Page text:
- Egypt and the Struggle for Power in Sudan: From World War II to Nasserism by Rami Ginat
This is an in-depth book about a relatively short period of history that saw the unraveling of a complex imperial situation. In theory, the "struggle" was between supposed partners — Egypt and Britain — that had governed the Sudan jointly as a condominium since 1898. In reality, Britain's dominance of Egypt in the late 19th century allowed it to create a condominium that was a deliberate sleight of hand. Egypt had been the imperial power in Sudan for much of the earlier part of the century and, following the Anglo-Egyptian reconquest of Sudan overthrowing the rebellious Mahdist state of 1885–98, sought to regain effective control of what it saw as its southern territory. In contrast, Britain endeavored to minimize Egypt's involvement in Sudan, thus maintaining a strong position in relation to both Egypt and the Nile Valley as a whole.
The story of the conclusion of the condominium has been told before, but this study provides by far the fullest account of Egypt's side of it. The book is divided into two parts. In the first part, attention is focused on the theoretical basis of Egypt's claim for what was generally known as the unity of the Nile Valley. The opening chapter discusses the historical narratives developed in Egypt as the basis for unity, including the overlapping story from the days of the pharaohs onward. That discussion is followed by detailing geographical, economic, and ethnographic links. It is a significant case with regard to the northern and central [End Page 153] areas of what was to become Sudan, but the further south and west one looked the weaker it became, as Britain frequently asserted.
Part II of the book comprises the four main chapters detailing the developments in the period under examination. Egypt emerged after World War II determined to make progress on its claim that Sudan should be directly under the Egyptian crown. Chapter 3 discusses the reasons and processes by which Egypt took the dispute to the Security Council of the new United Nations in 1947. However, once there, it caused some confusion due to the complexity of the case and a lack of sympathy for what many saw then as the reassertion of an outdated imperial claim by a disreputable monarch. The following chapter turns to the British attempt to promote self-government in Sudan, en route, it was hoped, to a long-term path to the country's full independence. Education played an important part in Egypt's effort to counter this, and there is a lengthy outline of its efforts to expand its activities in this field. Following the failure at the UN to resolve the dispute, a new chapter opened as the new Wafd government in Cairo tried a different approach, leading eventually to the unilateral abrogation of the condominium and the reassertion of the claim of the Egyptian crown. After much confused negotiation, abrogation was doomed, as British officials in Sudan and their local Sudanese allies continued to assert the right of the Sudanese people to be consulted on Egypt's claim, and in particular what would happen if they rejected it. Chapter 5 ends with Nasser's coup of 1952, which was to break the poisonous deadlock over abrogation by ending Egypt's monarchy and agreeing to the right of the Sudanese to decide their future. Nasser hoped that would make Egypt an attractive partner in a new partnership of unity; however, Sudan eventually chose full independence at the start of 1956, but that's another story.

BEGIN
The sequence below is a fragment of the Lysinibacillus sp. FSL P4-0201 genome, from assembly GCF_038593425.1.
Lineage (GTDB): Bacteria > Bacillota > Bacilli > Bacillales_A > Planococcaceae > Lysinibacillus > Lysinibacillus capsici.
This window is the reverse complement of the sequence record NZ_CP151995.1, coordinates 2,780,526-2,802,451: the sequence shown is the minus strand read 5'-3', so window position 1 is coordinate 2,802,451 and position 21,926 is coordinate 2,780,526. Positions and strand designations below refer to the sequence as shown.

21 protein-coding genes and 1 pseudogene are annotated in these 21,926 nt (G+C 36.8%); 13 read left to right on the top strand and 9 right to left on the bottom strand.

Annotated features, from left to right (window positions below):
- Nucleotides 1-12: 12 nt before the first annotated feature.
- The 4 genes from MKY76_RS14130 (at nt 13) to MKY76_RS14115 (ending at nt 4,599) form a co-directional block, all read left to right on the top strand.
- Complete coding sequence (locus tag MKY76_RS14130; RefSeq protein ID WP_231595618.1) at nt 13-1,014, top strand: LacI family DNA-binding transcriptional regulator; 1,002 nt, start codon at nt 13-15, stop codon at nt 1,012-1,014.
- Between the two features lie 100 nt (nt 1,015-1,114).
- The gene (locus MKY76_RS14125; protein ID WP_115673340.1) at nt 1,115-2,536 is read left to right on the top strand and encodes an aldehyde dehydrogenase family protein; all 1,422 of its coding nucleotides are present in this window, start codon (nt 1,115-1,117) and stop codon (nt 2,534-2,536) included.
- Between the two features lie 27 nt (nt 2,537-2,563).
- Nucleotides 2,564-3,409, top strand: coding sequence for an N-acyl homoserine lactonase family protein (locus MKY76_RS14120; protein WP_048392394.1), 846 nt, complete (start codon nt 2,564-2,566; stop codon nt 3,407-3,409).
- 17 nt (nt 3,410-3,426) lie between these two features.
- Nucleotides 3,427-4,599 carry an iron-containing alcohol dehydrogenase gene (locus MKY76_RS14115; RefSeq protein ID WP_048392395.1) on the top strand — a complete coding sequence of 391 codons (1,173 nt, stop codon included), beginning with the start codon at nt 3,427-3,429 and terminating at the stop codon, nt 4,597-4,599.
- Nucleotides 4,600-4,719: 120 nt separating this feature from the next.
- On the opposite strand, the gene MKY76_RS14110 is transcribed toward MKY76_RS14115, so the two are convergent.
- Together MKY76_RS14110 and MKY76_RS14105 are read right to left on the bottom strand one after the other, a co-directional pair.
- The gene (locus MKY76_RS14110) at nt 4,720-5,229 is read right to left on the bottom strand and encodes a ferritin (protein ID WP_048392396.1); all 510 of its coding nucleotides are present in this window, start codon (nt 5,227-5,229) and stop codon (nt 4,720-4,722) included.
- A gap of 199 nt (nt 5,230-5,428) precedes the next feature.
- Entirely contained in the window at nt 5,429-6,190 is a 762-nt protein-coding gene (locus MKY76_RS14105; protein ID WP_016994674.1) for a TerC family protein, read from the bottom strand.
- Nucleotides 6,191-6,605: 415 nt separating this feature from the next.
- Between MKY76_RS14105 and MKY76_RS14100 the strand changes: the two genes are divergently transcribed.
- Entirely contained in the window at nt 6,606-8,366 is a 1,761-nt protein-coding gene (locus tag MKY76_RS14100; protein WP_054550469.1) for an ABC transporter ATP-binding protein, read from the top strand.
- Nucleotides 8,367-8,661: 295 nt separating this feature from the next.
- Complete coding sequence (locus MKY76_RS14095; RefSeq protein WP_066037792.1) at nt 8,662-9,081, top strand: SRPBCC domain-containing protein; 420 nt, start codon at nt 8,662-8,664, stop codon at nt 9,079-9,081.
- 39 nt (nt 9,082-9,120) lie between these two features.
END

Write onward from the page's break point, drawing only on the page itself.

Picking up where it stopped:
The final chapter gives a detailed account of the views of the Right and the Left in Egypt. On the right was the Muslim Brotherhood, which took up the most extreme position backing the cause of the dissolute King Faruq. The general consensus in Egypt in favor of the unity of the Nile Valley was, however, not accepted by the Communists on the...